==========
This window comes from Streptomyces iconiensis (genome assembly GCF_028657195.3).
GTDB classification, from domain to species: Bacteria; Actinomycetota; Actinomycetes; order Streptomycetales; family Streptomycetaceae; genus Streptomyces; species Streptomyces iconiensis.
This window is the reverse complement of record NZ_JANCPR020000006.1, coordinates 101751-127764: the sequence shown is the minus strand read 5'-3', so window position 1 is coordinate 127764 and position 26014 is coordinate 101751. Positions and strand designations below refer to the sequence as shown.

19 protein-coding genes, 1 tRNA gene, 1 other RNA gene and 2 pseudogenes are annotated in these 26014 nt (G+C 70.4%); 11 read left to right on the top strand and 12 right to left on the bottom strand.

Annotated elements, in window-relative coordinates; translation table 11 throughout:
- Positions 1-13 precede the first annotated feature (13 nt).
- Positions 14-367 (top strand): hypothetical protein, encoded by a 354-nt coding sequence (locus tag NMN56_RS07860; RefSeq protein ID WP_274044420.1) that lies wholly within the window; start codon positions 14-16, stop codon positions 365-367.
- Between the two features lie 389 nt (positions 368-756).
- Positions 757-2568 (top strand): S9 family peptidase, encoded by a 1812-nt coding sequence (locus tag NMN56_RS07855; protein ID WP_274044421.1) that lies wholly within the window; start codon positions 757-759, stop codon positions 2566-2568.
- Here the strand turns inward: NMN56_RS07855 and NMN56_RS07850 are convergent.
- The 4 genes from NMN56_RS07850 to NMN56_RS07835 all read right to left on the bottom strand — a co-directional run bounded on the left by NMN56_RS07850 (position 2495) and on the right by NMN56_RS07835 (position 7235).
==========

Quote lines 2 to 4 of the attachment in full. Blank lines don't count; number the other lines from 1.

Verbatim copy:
GTDB classification, from domain to species: Bacteria; Actinomycetota; Actinomycetes; order Streptomycetales; family Streptomycetaceae; genus Streptomyces; species Streptomyces iconiensis.
This window is the reverse complement of record NZ_JANCPR020000006.1, coordinates 101751-127764: the sequence shown is the minus strand read 5'-3', so window position 1 is coordinate 127764 and position 26014 is coordinate 101751. Positions and strand designations below refer to the sequence as shown.

19 protein-coding genes, 1 tRNA gene, 1 other RNA gene and 2 pseudogenes are annotated in these 26014 nt (G+C 70.4%); 11 read left to right on the top strand and 12 right to left on the bottom strand.